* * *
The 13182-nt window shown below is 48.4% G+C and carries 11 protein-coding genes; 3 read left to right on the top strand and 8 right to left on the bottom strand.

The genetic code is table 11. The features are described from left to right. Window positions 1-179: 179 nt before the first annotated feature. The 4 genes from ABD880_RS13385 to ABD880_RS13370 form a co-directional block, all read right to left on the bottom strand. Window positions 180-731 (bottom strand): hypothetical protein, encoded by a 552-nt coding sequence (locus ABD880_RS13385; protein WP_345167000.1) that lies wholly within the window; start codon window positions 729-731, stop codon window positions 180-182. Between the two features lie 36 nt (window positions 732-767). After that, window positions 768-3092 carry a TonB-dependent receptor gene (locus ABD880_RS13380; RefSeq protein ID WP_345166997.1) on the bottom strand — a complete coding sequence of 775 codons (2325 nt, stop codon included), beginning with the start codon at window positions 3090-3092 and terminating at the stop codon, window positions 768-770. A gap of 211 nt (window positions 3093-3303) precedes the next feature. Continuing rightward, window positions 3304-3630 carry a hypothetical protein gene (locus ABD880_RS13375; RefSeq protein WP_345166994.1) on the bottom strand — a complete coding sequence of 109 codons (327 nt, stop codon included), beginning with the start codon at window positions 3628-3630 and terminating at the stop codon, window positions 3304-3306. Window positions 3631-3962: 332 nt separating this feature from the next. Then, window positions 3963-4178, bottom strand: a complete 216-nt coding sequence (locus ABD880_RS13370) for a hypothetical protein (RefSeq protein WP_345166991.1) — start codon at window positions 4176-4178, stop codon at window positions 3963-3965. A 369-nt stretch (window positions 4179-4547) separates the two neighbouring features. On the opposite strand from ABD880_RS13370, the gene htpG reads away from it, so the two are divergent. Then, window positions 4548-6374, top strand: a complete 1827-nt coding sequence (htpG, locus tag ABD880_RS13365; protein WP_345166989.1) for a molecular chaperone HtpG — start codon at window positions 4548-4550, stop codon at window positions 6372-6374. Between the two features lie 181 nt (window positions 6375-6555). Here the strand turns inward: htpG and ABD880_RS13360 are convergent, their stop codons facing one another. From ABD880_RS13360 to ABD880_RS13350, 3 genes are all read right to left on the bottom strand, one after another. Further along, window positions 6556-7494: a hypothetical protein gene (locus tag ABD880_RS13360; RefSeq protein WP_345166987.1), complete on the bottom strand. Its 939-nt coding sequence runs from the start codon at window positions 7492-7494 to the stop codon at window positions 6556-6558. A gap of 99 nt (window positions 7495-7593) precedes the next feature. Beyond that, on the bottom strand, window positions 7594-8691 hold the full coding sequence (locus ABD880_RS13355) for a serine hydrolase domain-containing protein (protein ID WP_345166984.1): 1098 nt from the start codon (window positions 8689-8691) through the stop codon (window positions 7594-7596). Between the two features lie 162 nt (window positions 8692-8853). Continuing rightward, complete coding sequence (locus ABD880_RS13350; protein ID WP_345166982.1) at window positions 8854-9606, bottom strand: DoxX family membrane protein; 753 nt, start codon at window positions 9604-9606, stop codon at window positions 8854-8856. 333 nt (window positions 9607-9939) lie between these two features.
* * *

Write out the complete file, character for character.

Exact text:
The 13182-nt window shown below is 48.4% G+C and carries 11 protein-coding genes; 3 read left to right on the top strand and 8 right to left on the bottom strand.

The genetic code is table 11. The features are described from left to right. Window positions 1-179: 179 nt before the first annotated feature. The 4 genes from ABD880_RS13385 to ABD880_RS13370 form a co-directional block, all read right to left on the bottom strand. Window positions 180-731 (bottom strand): hypothetical protein, encoded by a 552-nt coding sequence (locus ABD880_RS13385; protein WP_345167000.1) that lies wholly within the window; start codon window positions 729-731, stop codon window positions 180-182. Between the two features lie 36 nt (window positions 732-767). After that, window positions 768-3092 carry a TonB-dependent receptor gene (locus ABD880_RS13380; RefSeq protein ID WP_345166997.1) on the bottom strand — a complete coding sequence of 775 codons (2325 nt, stop codon included), beginning with the start codon at window positions 3090-3092 and terminating at the stop codon, window positions 768-770. A gap of 211 nt (window positions 3093-3303) precedes the next feature. Continuing rightward, window positions 3304-3630 carry a hypothetical protein gene (locus ABD880_RS13375; RefSeq protein WP_345166994.1) on the bottom strand — a complete coding sequence of 109 codons (327 nt, stop codon included), beginning with the start codon at window positions 3628-3630 and terminating at the stop codon, window positions 3304-3306. Window positions 3631-3962: 332 nt separating this feature from the next. Then, window positions 3963-4178, bottom strand: a complete 216-nt coding sequence (locus ABD880_RS13370) for a hypothetical protein (RefSeq protein WP_345166991.1) — start codon at window positions 4176-4178, stop codon at window positions 3963-3965. A 369-nt stretch (window positions 4179-4547) separates the two neighbouring features. On the opposite strand from ABD880_RS13370, the gene htpG reads away from it, so the two are divergent. Then, window positions 4548-6374, top strand: a complete 1827-nt coding sequence (htpG, locus tag ABD880_RS13365; protein WP_345166989.1) for a molecular chaperone HtpG — start codon at window positions 4548-4550, stop codon at window positions 6372-6374. Between the two features lie 181 nt (window positions 6375-6555). Here the strand turns inward: htpG and ABD880_RS13360 are convergent, their stop codons facing one another. From ABD880_RS13360 to ABD880_RS13350, 3 genes are all read right to left on the bottom strand, one after another. Further along, window positions 6556-7494: a hypothetical protein gene (locus tag ABD880_RS13360; RefSeq protein WP_345166987.1), complete on the bottom strand. Its 939-nt coding sequence runs from the start codon at window positions 7492-7494 to the stop codon at window positions 6556-6558. A gap of 99 nt (window positions 7495-7593) precedes the next feature. Beyond that, on the bottom strand, window positions 7594-8691 hold the full coding sequence (locus ABD880_RS13355) for a serine hydrolase domain-containing protein (protein ID WP_345166984.1): 1098 nt from the start codon (window positions 8689-8691) through the stop codon (window positions 7594-7596). Between the two features lie 162 nt (window positions 8692-8853). Continuing rightward, complete coding sequence (locus ABD880_RS13350; protein ID WP_345166982.1) at window positions 8854-9606, bottom strand: DoxX family membrane protein; 753 nt, start codon at window positions 9604-9606, stop codon at window positions 8854-8856. 333 nt (window positions 9607-9939) lie between these two features.